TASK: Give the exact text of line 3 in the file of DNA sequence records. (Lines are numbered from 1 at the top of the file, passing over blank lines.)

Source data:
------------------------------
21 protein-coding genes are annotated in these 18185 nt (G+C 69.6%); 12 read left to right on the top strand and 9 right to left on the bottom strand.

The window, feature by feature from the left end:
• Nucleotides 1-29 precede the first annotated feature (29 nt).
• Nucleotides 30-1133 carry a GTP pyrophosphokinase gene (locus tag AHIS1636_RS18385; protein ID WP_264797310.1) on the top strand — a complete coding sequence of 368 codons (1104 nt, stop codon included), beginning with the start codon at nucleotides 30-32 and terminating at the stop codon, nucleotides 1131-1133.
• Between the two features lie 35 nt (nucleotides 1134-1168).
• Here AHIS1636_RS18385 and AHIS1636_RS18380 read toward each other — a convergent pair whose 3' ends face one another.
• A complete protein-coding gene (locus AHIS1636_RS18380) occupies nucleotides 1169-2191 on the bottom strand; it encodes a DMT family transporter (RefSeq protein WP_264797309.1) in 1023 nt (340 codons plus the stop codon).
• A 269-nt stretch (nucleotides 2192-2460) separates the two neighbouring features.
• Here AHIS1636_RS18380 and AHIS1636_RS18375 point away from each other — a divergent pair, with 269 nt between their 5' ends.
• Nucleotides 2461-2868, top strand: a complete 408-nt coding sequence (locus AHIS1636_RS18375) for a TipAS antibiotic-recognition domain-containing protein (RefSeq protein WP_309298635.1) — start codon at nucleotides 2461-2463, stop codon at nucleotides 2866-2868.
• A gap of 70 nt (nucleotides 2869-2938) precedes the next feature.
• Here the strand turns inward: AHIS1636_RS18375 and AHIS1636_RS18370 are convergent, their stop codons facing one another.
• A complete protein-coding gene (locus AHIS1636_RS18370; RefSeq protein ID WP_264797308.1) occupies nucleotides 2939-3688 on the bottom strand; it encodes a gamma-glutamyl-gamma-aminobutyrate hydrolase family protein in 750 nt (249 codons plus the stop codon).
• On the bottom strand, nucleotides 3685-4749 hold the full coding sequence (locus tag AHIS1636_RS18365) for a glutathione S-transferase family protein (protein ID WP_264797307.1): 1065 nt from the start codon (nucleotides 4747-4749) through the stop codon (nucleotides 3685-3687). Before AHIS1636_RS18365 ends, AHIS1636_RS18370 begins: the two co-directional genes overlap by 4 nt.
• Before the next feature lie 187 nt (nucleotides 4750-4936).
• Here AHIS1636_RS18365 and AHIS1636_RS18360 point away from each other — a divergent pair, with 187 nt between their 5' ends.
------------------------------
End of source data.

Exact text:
• Nucleotides 1-29 precede the first annotated feature (29 nt).